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Updated Feb 14, 2024

5 Legal Challenges for E-Commerce Businesses

These five legal challenges can make or break an e-commerce business. Here's how to ensure you are prepared when it comes to starting your e-commerce business.

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Sean Peek, Senior Analyst & Expert on Business Ownership
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E-commerce is a relatively new area of business and, as such, laws and regulations are changing all the time. It is vital that you are aware of any potential legal issues your business could face, as well as any government regulations you need to follow. While it is always important to cover potential legal ramifications with a lawyer, there are a few things you should always be aware of when pursuing legal compliance as an e-commerce business.

What are the e-commerce directive regulations?

Companies that do business in EU member nations must ensure they comply with the e-Commerce Directive. Its purpose is to streamline the rules across the EU nations while also defining how businesses should conduct online transactions. The regulation dictates what information companies should provide to customers when they make an online transaction with the retailer. The directive establishes rules regarding transparency and information requirements, commercial communications, electronic contracts, and limitation of liability. The directive’s rules also cover online marketing and unsolicited commercial communications.

For example, retailers must outline clear terms and conditions, disclose the price and tax/shipping costs, and include details about any trade or professional group the seller is a member of.

One of the key principles behind the directive is the internal market clause, which ensures e-commerce businesses have to follow the law only of the EU member state in which they are established and not the laws of any state where their services are accessible. The directive also strives to prevent unfair discrimination against those who use e-commerce businesses online within the EU and covers these services: online information services, online selling of products/services, online advertising and entertainment services. 

The main framework behind the directive is to build trust and transparency for customers who are making purchases online. It also aims to remove any obstacles for online businesses that operate across EU member state borders.  Any company that operates in an EU nation should know about the latest interpretations of the directive and any additional impacts from doing business in specific EU member states. The European Commission continues to revise the rules to adapt the regulations for changing commerce needs. Most recently, the European Commission proposed the Digital Services Act to address new online challenges, particularly those relating to intermediaries.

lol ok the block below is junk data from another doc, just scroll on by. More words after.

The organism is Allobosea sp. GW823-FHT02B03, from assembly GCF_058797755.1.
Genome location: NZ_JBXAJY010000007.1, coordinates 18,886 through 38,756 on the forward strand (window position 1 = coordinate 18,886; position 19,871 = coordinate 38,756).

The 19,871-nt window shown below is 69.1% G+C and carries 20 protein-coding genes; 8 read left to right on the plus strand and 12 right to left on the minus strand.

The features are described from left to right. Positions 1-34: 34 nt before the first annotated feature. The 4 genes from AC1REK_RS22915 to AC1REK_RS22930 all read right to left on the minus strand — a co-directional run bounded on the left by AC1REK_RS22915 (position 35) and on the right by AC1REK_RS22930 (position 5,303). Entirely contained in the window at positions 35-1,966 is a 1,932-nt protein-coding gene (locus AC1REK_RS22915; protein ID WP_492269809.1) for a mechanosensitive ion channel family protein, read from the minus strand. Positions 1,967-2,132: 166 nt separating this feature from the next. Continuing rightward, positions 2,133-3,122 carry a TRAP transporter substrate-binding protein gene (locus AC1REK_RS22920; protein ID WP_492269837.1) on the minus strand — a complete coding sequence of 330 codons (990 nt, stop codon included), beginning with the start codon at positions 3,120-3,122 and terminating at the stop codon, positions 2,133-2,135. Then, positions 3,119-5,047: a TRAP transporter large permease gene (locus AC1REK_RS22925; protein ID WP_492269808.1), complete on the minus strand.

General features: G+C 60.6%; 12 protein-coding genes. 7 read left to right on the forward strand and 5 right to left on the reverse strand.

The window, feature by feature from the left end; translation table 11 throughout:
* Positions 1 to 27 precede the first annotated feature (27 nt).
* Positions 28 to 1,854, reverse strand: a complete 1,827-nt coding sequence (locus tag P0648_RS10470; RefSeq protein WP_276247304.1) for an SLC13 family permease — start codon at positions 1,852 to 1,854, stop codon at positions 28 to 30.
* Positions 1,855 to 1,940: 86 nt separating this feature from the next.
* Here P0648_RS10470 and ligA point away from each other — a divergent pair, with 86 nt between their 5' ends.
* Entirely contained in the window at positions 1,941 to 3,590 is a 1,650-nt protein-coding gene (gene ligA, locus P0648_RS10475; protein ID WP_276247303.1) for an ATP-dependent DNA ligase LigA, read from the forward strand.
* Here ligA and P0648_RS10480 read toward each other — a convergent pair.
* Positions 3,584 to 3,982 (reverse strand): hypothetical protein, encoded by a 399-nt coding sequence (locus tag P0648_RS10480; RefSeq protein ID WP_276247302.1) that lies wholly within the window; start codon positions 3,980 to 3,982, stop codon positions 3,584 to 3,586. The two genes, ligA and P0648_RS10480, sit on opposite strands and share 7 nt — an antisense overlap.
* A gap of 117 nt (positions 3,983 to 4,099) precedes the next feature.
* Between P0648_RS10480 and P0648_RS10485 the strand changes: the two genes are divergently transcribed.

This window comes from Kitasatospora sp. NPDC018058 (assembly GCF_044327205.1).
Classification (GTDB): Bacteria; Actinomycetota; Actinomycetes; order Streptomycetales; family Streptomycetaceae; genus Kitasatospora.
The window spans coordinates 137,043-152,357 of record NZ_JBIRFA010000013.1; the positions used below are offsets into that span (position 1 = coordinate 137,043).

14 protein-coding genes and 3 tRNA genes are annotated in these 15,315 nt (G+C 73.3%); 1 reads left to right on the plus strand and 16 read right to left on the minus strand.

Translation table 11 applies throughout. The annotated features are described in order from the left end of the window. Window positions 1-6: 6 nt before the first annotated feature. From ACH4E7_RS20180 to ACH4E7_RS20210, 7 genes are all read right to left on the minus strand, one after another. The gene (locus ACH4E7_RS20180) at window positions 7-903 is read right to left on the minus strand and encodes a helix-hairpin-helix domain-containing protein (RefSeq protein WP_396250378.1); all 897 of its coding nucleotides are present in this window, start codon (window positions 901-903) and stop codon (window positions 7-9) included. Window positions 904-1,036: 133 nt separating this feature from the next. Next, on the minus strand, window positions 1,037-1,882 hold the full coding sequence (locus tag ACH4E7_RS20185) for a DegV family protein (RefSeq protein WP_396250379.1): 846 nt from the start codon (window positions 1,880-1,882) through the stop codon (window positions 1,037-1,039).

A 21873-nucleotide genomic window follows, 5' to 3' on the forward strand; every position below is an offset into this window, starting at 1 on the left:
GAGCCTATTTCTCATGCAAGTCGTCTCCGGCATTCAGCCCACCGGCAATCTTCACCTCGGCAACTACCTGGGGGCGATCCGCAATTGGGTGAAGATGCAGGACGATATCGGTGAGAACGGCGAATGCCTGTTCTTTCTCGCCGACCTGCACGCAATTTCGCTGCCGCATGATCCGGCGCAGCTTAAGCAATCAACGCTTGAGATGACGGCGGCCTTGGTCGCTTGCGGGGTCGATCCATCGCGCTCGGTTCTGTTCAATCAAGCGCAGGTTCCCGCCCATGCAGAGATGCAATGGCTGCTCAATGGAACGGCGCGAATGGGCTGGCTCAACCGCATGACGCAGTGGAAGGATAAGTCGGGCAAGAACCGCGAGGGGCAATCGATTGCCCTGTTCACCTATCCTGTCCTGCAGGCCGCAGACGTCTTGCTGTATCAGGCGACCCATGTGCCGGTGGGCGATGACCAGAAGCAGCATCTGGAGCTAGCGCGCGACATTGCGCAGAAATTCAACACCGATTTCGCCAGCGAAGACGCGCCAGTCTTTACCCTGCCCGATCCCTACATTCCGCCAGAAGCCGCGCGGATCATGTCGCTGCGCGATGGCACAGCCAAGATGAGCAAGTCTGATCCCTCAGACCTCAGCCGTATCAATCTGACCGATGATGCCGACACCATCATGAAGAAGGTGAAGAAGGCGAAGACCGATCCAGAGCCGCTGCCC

While the regulations are written to present strict guidelines, another goal is to expand e-commerce throughout the common market. Staying atop of commission guidance is essential for best practices on the continent.  

author image
Sean Peek, Senior Analyst & Expert on Business Ownership
Sean Peek co-founded and self-funded a small business that's grown to include more than a dozen dedicated team members. Over the years, he's become adept at navigating the intricacies of bootstrapping a new business, overseeing day-to-day operations, utilizing process automation to increase efficiencies and cut costs, and leading a small workforce. This journey has afforded him a profound understanding of the B2B landscape and the critical challenges business owners face as they start and grow their enterprises today. In addition to running his own business, Peek shares his firsthand experiences and vast knowledge to support fellow entrepreneurs, offering guidance on everything from business software to marketing strategies to HR management. In fact, his expertise has been featured in Entrepreneur, Inc. and Forbes and with the U.S. Chamber of Commerce.
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